Threadneedle Prize finalist David Storey is a figurative painter. His psychologically charged paintings are about memory, with half-remembered people and places emerging from complex layers of texture and colour. He says,
'My feeling is that, for everyone, whether they think about it much day-to-day or not, memories remain self-defining. I come from West Cumbria, which is a bleak coastal plain, welded onto the side of the Lake District. The municipal buildings are built of sand stone that turns black when it rains... and it rains an awful lot there. But my childhood there was a happy one so maybe that's why my work has a haunted feel to it – perhaps it's a kind of yearning.
Personally, I find working with memory very therapeutic as well as creatively invaluable. For example, when I was six or seven years old, I was off school ill one day and my mother found an old jigsaw that she gave me to make. The problem was, the box didn't have a picture to follow. Anyway, I spent all day assembling the puzzle, which turned out to be a really haunting image: a painting of a bedroom shown in semi- darkness—deep maroon bedcovers, rich wall tapestries in bottle green and dark blue, with gold trim—and inside the bed a gaunt woman, either asleep or dead. Memories of experiences like this are hugely valuable to me. It has become a kind of paradigm. I become haunted by the image I'm working with and it's tremendously satisfying when I manage to get the milky idea from the back of my mind onto the canvas.
I'm after a sort of 'hazy recollection' of an event. I love to 'feel the paint' when I'm working, it's an exhilarating way to work and when it's successful the paint has a wonderful expressionist quality. As I say, my aim is to capture a 'glimpse' of the action, without overworking it. I try to keep the use of a paint brush to a minimum and use rags, palette knives and my fingers instead. I hope my approach also loads the picture with a sense of movement and energy. As a result though, I admit, like many visually expressive artists, I've always had a problem knowing when a painting is finished.’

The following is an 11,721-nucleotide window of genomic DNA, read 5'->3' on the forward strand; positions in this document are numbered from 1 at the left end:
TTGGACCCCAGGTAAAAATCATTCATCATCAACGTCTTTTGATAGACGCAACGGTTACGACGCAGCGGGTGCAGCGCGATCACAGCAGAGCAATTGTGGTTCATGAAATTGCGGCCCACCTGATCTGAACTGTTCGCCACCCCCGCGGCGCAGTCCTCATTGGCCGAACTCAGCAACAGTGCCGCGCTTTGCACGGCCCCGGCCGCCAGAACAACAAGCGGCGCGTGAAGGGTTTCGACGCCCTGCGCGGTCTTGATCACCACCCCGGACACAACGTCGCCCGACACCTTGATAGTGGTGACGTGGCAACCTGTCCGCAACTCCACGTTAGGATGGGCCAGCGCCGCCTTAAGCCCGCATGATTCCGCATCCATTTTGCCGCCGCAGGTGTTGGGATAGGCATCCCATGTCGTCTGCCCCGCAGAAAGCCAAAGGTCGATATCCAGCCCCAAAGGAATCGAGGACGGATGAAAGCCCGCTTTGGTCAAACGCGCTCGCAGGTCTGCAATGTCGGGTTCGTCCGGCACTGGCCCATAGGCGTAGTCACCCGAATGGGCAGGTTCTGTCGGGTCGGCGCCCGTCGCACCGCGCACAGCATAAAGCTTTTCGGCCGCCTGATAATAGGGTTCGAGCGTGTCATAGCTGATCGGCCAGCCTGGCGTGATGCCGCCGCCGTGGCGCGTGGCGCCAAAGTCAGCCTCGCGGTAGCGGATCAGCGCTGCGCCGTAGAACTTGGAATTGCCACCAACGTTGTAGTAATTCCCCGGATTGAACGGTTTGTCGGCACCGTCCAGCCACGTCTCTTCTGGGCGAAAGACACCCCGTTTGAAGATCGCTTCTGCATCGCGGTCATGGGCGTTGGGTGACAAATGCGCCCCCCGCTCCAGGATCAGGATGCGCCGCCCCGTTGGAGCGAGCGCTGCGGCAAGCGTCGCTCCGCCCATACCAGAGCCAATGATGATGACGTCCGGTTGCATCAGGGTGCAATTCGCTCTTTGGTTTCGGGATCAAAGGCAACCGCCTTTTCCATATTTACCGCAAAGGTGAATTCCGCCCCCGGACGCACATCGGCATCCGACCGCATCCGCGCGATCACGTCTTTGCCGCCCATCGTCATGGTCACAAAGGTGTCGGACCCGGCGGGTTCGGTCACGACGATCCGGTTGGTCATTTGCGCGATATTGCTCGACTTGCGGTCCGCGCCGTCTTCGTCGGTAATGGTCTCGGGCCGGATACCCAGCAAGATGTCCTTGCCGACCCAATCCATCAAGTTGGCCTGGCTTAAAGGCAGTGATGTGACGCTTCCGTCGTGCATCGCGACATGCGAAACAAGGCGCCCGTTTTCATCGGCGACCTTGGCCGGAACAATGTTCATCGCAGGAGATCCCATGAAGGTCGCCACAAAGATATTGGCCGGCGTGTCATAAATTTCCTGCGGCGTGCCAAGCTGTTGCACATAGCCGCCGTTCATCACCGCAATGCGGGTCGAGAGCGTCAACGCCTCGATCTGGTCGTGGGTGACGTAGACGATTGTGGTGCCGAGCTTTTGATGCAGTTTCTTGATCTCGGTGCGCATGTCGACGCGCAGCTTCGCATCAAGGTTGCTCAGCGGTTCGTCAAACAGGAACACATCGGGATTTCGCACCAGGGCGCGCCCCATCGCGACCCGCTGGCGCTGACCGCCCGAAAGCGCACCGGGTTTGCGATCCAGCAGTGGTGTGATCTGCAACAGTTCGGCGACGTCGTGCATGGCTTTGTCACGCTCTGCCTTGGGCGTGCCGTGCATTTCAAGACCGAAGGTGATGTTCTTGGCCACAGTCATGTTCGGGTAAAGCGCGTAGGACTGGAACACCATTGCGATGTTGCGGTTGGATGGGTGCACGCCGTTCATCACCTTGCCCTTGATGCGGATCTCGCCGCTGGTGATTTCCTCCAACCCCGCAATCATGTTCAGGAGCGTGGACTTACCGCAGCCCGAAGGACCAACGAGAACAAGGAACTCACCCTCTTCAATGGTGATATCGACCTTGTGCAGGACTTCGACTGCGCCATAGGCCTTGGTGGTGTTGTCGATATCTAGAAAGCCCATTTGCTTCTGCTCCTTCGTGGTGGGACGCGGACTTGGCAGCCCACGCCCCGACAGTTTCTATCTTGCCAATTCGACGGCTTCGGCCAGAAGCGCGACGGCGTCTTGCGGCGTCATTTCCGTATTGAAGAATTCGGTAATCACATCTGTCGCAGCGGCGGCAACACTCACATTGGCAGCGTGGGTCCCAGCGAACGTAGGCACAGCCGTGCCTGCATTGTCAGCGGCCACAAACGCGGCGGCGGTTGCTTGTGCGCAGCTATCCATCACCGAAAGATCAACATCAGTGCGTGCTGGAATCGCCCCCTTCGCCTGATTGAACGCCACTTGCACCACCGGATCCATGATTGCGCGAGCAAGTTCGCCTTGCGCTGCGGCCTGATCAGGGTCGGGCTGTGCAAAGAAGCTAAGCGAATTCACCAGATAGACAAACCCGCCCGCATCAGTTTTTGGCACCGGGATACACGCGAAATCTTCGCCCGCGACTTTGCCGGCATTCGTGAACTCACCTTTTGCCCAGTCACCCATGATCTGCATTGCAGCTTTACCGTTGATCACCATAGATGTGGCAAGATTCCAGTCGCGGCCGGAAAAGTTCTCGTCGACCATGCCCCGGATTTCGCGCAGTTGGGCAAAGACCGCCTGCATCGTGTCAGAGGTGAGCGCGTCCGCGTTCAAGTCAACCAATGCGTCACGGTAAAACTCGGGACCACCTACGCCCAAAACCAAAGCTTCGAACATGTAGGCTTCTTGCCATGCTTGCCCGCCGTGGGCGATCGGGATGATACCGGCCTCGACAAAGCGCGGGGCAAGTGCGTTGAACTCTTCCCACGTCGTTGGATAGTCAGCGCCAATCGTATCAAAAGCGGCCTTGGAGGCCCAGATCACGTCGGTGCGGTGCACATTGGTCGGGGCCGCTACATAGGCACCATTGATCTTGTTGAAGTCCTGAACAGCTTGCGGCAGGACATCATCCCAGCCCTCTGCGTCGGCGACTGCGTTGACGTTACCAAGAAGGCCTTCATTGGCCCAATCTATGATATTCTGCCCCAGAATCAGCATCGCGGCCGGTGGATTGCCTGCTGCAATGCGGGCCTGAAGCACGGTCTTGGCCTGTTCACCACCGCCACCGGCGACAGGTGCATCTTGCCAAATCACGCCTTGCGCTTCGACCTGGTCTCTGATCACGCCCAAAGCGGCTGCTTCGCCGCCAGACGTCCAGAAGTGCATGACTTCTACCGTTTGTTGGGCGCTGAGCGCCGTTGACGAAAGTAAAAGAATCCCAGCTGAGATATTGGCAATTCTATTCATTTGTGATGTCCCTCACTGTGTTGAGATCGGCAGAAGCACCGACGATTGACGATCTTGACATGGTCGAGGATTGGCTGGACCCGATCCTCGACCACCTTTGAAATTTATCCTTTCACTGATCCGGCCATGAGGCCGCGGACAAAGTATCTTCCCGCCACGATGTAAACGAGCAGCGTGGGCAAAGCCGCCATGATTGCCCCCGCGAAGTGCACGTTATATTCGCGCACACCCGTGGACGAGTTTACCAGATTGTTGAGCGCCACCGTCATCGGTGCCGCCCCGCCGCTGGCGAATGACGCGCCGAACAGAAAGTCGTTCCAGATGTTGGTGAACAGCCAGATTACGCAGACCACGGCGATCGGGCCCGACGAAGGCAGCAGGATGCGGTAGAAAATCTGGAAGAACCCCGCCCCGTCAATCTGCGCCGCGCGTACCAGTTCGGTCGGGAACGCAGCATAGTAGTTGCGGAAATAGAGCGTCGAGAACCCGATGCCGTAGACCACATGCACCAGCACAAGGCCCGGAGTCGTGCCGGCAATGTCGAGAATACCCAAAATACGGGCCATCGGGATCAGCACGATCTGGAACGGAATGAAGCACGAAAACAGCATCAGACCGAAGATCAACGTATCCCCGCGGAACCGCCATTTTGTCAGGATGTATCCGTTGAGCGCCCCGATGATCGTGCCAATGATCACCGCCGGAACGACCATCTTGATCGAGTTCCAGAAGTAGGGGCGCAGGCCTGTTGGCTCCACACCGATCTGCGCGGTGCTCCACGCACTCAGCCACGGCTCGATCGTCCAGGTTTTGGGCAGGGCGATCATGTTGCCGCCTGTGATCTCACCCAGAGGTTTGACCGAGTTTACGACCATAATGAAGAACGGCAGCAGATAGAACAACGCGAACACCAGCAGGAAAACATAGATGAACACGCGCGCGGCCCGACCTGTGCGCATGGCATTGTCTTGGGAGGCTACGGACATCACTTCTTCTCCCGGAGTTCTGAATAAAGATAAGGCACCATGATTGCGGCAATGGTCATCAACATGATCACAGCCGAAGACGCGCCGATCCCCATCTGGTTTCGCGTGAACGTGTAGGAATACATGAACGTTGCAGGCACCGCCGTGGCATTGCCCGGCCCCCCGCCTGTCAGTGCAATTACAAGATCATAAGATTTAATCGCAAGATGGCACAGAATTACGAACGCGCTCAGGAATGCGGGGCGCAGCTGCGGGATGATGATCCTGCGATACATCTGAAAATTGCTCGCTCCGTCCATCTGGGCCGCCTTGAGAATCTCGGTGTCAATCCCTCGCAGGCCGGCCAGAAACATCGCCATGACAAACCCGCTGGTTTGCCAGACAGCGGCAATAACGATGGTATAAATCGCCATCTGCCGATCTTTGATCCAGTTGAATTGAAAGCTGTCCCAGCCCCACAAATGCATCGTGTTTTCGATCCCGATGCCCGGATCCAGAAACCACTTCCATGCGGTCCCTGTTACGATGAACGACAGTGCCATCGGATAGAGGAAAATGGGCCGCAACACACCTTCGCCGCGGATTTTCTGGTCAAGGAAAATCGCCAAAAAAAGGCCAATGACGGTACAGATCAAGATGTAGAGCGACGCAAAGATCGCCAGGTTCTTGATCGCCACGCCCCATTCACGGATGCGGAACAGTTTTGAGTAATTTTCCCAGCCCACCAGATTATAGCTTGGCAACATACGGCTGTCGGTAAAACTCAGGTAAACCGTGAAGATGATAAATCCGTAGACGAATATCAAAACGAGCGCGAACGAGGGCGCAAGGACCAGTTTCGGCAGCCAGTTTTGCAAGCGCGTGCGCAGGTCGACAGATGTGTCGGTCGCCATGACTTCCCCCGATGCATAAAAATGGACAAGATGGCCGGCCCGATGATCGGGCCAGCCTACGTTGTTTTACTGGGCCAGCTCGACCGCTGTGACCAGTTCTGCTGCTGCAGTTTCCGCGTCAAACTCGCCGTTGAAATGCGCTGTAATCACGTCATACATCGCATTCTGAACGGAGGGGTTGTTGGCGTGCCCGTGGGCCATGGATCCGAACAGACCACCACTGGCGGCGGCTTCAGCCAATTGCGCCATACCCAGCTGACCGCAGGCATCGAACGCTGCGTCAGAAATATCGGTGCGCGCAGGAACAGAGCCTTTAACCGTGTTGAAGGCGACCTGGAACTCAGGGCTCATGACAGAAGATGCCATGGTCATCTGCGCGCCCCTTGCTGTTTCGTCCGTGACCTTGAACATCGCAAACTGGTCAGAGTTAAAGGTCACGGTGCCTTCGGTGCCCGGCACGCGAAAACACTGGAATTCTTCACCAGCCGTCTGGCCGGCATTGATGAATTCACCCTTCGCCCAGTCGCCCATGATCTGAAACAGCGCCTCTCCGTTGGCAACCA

Richard Unwin, of the Art Collective, says of his work,
“Sharing in their fragility, the characters Storey depicts are aware they stand on the edge, but they are aware too that we who look on them are also fragile. The blurred faces gaze out as if to ask if we who exist now have forgotten those who went before and if we believe our experiences today are really unique; the couples trapped in tension stand as a mirror to all relationships, while the most haunting characters come as associates of Ebenezer's ghosts, ready to awaken us to who we truly are.”
18 September - 25 September 2015
Panter & Hall
11-12 Pall Mall
Monday to Friday
10.00 AM - 6.00 PM
BY APPOINTMENT ONLY
CLOSED BANK HOLIDAYS